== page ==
Elon Musk described the previous three months as “very stressful” as he struggled to operate his other businesses, Tesla and SpaceX, as well as “rescue Twitter from bankruptcy.”
Following previous warnings about Twitter’s precarious financial situation since he purchased the faltering social media firm $44 billion last October, the billionaire came clean with his admission.
Regarding the challenging stretch, Musk wrote on Sunday, “Wouldn’t wish such agony on anyone.”
Twitter still has difficulties, but if we keep up our efforts, we should soon break even. We greatly appreciate the support of the public, he continued.
In a different tweet, Musk moderated his upbeat prediction by stating that, while Twitter is “certainly not financially healthy yet,” it is “trending to be so” in the future.
There was still much work to be done, he noted.
According to tech news website Platformer, Twitter’s daily income decreased 40% last month compared to January 2022 as several of the company’s biggest advertisers withdrew or reduced spending. According to estimates, Twitter’s ad income decreased by as much as 70% in December of last year, according to Reuters.
Musk told Twitter employees in a meeting in November of last year that the firm would file for bankruptcy if it did not make up a revenue gap. In the same month, Musk claimed that Twitter was losing $4 million daily due to a “huge decline in income” brought on by the departure of significant advertisers.
In an effort to increase money, Twitter has subsequently launched an updated version of its “Blue” membership service, under which users may pay $8 per month for account verification and other benefits.
In a campaign that includes rounds of layoffs and a reduction in everything from office amenities to housekeeping services at the company’s San Francisco headquarters, Musk also ordered Twitter to implement significant cost-cutting measures. The surviving staff at Twitter had to “opt in” to a “hardcore” workplace culture or quit their jobs.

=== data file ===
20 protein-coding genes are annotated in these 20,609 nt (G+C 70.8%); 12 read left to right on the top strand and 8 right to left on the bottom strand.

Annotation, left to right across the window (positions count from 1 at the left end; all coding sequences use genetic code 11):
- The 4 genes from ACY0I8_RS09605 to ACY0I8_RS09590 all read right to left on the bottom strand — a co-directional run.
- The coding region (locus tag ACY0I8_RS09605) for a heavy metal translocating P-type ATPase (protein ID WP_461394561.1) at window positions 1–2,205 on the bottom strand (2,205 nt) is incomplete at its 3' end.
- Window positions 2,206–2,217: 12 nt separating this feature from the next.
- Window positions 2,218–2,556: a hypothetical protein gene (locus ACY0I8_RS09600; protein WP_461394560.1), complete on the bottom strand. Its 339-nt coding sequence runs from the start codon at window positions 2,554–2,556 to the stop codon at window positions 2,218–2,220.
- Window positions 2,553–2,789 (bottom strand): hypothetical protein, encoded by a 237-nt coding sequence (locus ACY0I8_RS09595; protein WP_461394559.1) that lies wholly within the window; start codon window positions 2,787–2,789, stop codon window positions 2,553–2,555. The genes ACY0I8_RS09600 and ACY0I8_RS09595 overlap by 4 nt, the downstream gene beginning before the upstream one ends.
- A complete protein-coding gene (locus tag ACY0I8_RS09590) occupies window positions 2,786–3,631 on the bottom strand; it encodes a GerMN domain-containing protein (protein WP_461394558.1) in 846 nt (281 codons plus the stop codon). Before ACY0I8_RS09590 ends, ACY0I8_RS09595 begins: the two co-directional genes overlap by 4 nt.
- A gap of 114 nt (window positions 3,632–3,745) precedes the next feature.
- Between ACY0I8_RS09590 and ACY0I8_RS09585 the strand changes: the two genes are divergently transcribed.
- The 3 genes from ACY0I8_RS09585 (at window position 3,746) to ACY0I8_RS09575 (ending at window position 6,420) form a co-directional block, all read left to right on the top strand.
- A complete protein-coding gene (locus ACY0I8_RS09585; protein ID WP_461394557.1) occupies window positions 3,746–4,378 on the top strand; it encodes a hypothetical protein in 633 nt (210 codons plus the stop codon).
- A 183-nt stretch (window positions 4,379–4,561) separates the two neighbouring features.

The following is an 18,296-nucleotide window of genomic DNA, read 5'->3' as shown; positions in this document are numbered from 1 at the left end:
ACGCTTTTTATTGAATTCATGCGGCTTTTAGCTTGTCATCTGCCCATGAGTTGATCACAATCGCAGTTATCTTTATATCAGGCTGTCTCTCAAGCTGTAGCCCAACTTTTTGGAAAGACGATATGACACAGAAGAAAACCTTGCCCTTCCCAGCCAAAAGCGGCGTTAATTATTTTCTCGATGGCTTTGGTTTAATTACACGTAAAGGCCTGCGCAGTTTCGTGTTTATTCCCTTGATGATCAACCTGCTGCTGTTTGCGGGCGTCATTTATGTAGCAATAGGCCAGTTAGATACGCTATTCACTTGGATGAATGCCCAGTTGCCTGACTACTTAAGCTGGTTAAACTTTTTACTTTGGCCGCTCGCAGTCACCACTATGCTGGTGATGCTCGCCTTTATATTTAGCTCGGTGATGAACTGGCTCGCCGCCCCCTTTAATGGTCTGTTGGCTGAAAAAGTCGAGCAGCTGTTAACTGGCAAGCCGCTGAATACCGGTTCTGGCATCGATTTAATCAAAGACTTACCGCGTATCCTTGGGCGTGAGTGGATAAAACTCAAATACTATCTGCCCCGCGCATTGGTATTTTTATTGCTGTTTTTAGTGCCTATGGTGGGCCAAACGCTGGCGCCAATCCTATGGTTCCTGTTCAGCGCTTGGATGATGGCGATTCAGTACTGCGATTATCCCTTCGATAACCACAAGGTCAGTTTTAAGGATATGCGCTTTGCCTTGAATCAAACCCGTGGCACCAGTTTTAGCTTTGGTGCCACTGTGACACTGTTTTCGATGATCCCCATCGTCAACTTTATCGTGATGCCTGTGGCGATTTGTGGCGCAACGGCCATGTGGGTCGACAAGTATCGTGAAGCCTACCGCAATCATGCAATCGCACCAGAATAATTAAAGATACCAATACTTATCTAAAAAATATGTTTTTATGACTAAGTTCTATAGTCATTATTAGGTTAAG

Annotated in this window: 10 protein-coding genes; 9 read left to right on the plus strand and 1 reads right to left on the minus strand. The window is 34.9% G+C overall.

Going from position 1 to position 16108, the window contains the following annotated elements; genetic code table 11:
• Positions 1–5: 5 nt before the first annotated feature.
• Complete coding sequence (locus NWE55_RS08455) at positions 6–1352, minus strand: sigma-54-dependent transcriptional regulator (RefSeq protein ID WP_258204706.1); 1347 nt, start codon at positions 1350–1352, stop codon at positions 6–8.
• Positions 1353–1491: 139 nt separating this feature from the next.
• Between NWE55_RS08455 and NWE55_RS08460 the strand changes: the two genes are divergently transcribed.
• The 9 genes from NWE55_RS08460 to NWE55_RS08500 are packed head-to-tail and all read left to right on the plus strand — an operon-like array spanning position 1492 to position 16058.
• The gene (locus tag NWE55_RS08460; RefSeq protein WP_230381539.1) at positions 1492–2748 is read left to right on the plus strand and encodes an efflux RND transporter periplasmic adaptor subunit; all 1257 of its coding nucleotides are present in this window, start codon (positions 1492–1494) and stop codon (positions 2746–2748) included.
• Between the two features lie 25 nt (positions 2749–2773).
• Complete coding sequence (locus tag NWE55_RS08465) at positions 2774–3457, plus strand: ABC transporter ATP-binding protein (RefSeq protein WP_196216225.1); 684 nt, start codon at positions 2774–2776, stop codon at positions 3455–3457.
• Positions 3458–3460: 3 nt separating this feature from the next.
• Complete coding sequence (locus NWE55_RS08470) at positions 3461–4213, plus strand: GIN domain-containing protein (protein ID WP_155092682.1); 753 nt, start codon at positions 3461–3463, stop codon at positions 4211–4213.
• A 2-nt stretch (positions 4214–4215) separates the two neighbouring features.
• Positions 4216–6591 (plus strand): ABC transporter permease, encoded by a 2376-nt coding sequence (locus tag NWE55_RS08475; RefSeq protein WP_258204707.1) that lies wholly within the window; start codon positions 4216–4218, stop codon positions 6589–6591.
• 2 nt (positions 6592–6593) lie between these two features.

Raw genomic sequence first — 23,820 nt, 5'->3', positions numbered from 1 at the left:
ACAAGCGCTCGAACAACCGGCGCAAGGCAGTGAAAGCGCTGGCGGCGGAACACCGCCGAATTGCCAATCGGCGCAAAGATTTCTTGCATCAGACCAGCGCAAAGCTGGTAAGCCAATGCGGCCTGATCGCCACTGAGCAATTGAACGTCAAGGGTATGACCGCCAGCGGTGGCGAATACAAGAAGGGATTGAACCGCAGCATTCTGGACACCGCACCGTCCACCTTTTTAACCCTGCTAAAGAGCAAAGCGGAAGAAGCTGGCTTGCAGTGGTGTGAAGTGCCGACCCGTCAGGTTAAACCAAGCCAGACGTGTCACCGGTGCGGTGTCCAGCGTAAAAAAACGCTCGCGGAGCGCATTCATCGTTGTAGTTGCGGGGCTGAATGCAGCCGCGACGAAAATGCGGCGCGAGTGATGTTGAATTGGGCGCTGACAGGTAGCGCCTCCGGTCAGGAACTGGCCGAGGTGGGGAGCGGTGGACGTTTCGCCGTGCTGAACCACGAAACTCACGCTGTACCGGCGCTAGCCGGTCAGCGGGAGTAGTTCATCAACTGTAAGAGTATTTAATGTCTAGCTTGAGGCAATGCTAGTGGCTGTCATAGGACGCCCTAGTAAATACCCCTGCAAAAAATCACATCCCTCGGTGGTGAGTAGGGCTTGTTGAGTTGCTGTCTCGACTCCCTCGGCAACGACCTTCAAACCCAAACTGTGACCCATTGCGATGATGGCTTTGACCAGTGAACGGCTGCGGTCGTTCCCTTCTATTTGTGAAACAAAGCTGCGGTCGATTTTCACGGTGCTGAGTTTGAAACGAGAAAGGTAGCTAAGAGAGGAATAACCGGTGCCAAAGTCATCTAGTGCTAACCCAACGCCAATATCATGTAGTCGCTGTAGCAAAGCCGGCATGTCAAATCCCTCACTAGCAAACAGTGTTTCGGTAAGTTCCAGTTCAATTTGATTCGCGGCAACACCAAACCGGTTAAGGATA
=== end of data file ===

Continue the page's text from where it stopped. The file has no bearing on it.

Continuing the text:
Musk has acknowledged that the hunt for his replacement as CEO of Twitter is already underway, but he hasn’t given a specific date for when he would stand down.
In addition to his duties at Twitter, Musk recently received a call to testify as a pivotal witness in a case involving Tesla shareholders. The shareholders argued that Musk’s tweet from 2018—in which he said he had “funding secured” to take Tesla private—was to blame for their steep losses when the transaction never happened.
Last Friday, a San Francisco jury found in Musk’s favor, saying that he was not responsible for deceiving investors with the 2018 tweet.
Musk became the first individual ever to lose $200 billion in personal fortune last year. His decline was triggered by his pricey Twitter transaction as well as a rapid decline in Tesla shares during a significant selloff in the tech industry.
What do you think of that situation with Elon Musk’s Twitter company management? Please let us know in the comments.